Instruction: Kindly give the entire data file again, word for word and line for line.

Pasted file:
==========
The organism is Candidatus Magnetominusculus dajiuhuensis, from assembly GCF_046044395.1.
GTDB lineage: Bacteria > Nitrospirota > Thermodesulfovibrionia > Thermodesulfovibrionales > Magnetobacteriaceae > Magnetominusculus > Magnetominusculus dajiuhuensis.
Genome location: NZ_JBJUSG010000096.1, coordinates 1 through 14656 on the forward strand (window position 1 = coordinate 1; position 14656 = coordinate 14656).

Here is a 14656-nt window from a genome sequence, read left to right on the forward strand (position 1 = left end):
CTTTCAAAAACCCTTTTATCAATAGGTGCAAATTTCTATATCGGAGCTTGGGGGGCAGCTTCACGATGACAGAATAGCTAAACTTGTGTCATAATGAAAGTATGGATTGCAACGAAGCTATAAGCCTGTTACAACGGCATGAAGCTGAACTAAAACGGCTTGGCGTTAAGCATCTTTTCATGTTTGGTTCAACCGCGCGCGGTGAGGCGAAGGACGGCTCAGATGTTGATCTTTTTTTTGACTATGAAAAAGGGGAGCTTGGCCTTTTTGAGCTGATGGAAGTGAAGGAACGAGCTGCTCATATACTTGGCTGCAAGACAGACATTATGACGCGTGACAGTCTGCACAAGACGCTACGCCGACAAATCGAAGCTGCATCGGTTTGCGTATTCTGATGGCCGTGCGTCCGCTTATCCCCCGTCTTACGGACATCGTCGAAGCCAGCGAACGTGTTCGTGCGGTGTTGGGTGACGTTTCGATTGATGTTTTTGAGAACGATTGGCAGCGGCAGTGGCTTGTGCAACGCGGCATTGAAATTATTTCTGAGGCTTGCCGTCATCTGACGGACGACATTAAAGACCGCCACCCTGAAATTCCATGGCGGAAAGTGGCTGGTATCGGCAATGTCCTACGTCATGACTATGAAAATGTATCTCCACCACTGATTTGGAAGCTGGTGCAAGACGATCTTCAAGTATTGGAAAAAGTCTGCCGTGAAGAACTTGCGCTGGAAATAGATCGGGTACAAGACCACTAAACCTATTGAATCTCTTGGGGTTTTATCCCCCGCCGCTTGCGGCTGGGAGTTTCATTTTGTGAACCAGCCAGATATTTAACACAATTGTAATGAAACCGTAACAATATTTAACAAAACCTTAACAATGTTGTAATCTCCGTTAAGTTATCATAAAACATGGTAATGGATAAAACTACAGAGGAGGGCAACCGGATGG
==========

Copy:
The organism is Candidatus Magnetominusculus dajiuhuensis, from assembly GCF_046044395.1.
GTDB lineage: Bacteria > Nitrospirota > Thermodesulfovibrionia > Thermodesulfovibrionales > Magnetobacteriaceae > Magnetominusculus > Magnetominusculus dajiuhuensis.
Genome location: NZ_JBJUSG010000096.1, coordinates 1 through 14656 on the forward strand (window position 1 = coordinate 1; position 14656 = coordinate 14656).

Here is a 14656-nt window from a genome sequence, read left to right on the forward strand (position 1 = left end):
CTTTCAAAAACCCTTTTATCAATAGGTGCAAATTTCTATATCGGAGCTTGGGGGGCAGCTTCACGATGACAGAATAGCTAAACTTGTGTCATAATGAAAGTATGGATTGCAACGAAGCTATAAGCCTGTTACAACGGCATGAAGCTGAACTAAAACGGCTTGGCGTTAAGCATCTTTTCATGTTTGGTTCAACCGCGCGCGGTGAGGCGAAGGACGGCTCAGATGTTGATCTTTTTTTTGACTATGAAAAAGGGGAGCTTGGCCTTTTTGAGCTGATGGAAGTGAAGGAACGAGCTGCTCATATACTTGGCTGCAAGACAGACATTATGACGCGTGACAGTCTGCACAAGACGCTACGCCGACAAATCGAAGCTGCATCGGTTTGCGTATTCTGATGGCCGTGCGTCCGCTTATCCCCCGTCTTACGGACATCGTCGAAGCCAGCGAACGTGTTCGTGCGGTGTTGGGTGACGTTTCGATTGATGTTTTTGAGAACGATTGGCAGCGGCAGTGGCTTGTGCAACGCGGCATTGAAATTATTTCTGAGGCTTGCCGTCATCTGACGGACGACATTAAAGACCGCCACCCTGAAATTCCATGGCGGAAAGTGGCTGGTATCGGCAATGTCCTACGTCATGACTATGAAAATGTATCTCCACCACTGATTTGGAAGCTGGTGCAAGACGATCTTCAAGTATTGGAAAAAGTCTGCCGTGAAGAACTTGCGCTGGAAATAGATCGGGTACAAGACCACTAAACCTATTGAATCTCTTGGGGTTTTATCCCCCGCCGCTTGCGGCTGGGAGTTTCATTTTGTGAACCAGCCAGATATTTAACACAATTGTAATGAAACCGTAACAATATTTAACAAAACCTTAACAATGTTGTAATCTCCGTTAAGTTATCATAAAACATGGTAATGGATAAAACTACAGAGGAGGGCAACCGGATGG